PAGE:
(Image: AAP/Private Media)

As the federal government reviews privacy legislation, privacy and legal groups have sounded the alarm over a new bill that would make it easier for government agencies to share information with other government and non-government organisations, including businesses and researchers.

On Tuesday the Senate Standing Committee on Finance and Public Administration held a hearing into the bill at which interim national data commissioner Deborah Anton argued the changes would open up existing data to improve government.

“The bill seeks to progress a necessary set of reforms to modernise [public service] data-sharing practices, to set higher and consistent standards, and to add additional transparency to ensure the public know what is being done with their data,” she said.

Under the proposed act, a national data commissioner would oversee the implementation of the scheme, which would allow “data custodians” — the government body that possesses the data — to grant access to third parties only for the reasons of improving government services, informing policy, and research and development.

There are a number of exemptions, including precluding sharing data for national security or enforcement actions.

Anton said the bill would enable people to have to give information to government only once, rather than over and over with different agencies.

“If the public have told us something and it’s held in silos and we can’t share it,” she said, “wouldn’t it be simpler and easier for them if we could actually pick it up and reuse it where they’re comfortable with that?”

Carve-out of Privacy Act

Privacy and legal groups were unanimous in their concerns. Many said the bill represented a carve-out of the Privacy Act.

Olga Ganopolsky from the Law Council of Australia said it was “weird” the government would push forward with the bill while the Attorney-General’s Department was running a review of the Privacy Act.

“From the point of view of building a series of infrastructure, you are potentially putting the cart before the horse in that it will have to respond to a brand new regime,” she said.

Another major concern was the broadness of the bill. Speakers said the draft legislation could allow the powers to be used in unintended ways, including to circumvent protections.

Jonathan Gadir from the NSW Council for Civil Liberties spoke about the definition of data as “all data collected, created or held by the Commonwealth”, saying that that encompassed much more than necessary to achieve the bill’s goals.

“This kind of information is often intimate and sensitive,” he said. “It includes information about living arrangements, about relationships, about finances that is disclosed to Centrelink to receive a pension, or disclosed to immigration as part of a visa application.”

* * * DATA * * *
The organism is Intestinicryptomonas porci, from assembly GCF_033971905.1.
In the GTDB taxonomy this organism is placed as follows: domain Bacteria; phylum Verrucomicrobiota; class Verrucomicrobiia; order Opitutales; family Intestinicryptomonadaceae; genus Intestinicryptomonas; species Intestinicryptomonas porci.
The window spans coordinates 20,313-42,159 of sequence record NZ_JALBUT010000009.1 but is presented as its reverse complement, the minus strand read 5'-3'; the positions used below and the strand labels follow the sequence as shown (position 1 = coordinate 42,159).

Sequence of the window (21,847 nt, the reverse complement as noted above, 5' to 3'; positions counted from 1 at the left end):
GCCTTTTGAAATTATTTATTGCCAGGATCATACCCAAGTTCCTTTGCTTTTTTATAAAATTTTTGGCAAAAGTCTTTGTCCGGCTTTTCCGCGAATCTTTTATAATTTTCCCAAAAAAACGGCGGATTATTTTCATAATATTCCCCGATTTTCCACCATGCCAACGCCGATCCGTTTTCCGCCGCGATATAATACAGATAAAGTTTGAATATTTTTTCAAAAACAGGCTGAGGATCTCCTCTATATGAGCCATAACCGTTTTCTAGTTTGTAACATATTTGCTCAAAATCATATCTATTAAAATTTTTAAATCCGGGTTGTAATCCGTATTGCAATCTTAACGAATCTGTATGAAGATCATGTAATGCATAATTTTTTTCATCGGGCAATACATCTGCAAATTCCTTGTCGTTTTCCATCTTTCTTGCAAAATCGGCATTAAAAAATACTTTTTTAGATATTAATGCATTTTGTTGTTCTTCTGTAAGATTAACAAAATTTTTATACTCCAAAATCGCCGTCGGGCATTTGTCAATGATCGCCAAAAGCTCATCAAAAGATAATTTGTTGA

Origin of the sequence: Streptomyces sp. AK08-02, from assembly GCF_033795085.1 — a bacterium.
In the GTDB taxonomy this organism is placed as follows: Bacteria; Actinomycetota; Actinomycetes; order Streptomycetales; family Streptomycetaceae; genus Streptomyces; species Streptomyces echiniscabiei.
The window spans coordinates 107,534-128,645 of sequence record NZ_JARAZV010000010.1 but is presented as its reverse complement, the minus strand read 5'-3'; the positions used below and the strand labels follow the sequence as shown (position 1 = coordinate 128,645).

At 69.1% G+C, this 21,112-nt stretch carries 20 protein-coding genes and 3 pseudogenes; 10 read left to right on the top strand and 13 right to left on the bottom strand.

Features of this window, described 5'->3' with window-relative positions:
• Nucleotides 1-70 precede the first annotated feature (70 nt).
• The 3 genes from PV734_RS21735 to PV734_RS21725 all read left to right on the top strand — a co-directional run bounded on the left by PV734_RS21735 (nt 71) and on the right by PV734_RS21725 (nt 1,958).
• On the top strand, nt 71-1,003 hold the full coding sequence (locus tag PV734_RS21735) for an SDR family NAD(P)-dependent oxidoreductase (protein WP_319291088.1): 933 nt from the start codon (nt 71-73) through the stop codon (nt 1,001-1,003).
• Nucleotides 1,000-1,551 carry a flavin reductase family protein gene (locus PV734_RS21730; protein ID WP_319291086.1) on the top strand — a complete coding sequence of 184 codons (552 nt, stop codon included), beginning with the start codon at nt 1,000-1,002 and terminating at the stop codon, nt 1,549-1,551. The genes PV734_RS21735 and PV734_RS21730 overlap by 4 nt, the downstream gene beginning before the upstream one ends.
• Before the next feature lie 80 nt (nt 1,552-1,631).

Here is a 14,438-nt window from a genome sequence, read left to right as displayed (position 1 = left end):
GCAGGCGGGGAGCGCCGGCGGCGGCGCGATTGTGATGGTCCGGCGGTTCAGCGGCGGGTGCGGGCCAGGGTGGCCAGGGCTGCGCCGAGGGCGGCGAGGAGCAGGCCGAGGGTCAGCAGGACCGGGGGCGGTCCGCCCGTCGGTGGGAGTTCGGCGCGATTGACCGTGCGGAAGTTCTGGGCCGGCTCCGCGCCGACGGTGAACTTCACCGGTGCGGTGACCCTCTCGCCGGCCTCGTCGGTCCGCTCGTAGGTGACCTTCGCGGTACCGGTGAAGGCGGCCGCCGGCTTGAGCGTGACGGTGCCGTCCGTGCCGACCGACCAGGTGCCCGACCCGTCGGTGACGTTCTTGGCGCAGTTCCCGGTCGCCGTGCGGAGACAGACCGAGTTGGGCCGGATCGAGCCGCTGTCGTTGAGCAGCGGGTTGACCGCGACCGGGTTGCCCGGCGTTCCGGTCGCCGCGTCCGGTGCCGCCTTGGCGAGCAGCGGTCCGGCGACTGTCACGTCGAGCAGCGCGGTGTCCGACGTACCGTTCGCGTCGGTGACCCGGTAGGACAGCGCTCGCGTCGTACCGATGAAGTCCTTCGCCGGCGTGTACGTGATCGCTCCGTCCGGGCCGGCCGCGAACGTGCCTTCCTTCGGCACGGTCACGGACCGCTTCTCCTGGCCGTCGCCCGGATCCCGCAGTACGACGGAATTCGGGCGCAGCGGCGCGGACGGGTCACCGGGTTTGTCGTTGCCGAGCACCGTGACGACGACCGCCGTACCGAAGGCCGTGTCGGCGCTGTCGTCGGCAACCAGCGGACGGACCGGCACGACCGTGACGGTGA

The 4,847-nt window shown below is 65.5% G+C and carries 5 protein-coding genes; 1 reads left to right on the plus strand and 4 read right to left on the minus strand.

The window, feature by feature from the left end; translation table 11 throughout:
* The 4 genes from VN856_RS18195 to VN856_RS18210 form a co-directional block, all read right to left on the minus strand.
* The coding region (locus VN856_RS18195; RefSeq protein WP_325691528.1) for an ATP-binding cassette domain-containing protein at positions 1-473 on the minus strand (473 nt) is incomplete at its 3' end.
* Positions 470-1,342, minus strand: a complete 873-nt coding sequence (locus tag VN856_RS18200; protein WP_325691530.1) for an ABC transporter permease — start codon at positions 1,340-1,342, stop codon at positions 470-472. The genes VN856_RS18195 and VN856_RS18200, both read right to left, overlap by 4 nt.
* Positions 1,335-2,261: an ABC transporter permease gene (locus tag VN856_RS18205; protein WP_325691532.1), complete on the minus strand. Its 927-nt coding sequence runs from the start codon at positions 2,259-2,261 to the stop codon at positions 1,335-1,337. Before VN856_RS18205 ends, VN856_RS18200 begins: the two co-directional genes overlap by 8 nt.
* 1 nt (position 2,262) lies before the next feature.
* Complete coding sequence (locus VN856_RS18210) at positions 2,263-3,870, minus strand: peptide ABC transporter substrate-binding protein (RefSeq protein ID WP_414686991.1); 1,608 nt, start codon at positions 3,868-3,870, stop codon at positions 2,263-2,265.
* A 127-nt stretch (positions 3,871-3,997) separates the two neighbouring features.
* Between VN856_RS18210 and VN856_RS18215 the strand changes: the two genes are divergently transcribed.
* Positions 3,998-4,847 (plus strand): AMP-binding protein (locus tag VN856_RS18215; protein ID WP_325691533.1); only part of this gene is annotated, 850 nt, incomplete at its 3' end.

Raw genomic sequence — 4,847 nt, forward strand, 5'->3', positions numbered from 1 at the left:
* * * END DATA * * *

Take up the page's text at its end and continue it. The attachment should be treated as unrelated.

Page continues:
Labor senator and committee member Tim Ayres repeatedly asked if the bill was drafted in a way that would allow the powers to be used for enforcement, hinting at a reluctance from the opposition.

“The problem from their perspective is that the bill is drafted by true believers in the overwhelming public purpose and that it doesn’t take into account the privacy concerns in any way approaching that,” Ayres told Anton.

He also asked if the powers could be used by the National Disability Insurance Agency to seek data on those in the National Disability Insurance Scheme.

“If data sharing is used to determine the appropriate level of support for an individual, there’s a very close relationship between that and subsequent compliance activity,” he said.

Despite the idea of mandating that shared data would be anonymised, Digital Rights Watch’s executive director Lucie Krahulcova was not reassured.

“We have seen cases where security researchers have been able to de-anonymise data that had been leaked in Australia and there was very little done by government,” she said.

Data sets created by the government would be highly sought after both by private companies and by foreign interests, she said, and citizens expect government will protect their information.

Justin Warren from Electronic Frontiers Australia agreed and said civil penalties — currently capped at 300 penalty units or $66,000 — would not dissuade bad actors from ignoring protections in the bill.

“Personal information is extremely valuable,” he said. “If I managed to get hold of a data leak of every Australian’s medical record, 66 grand sounds like a pretty fair fee.”

Data grabs and privacy fails

Warren also said government should have to prove its proficiency at protecting the public’s privacy — citing problems with the census and robodebt — before embarking on these reforms.

The Australian Privacy Foundation’s Dr Bruce Arnold said he was weary of years of pushing back against governments’ requests for more information and data from citizens.

“We start off with lovely motherhood statements from people like Stuart Robert: ‘It will be good. It’s in the national interest. You don’t need to worry. Trust us.’ But over time we see a creep; we see an erosion,” he said.

“We may start off, potentially, with this legislation, which doesn’t look too bad, but over time it will be weakened.”

The Senate committee will publish a report on the bill on April 29.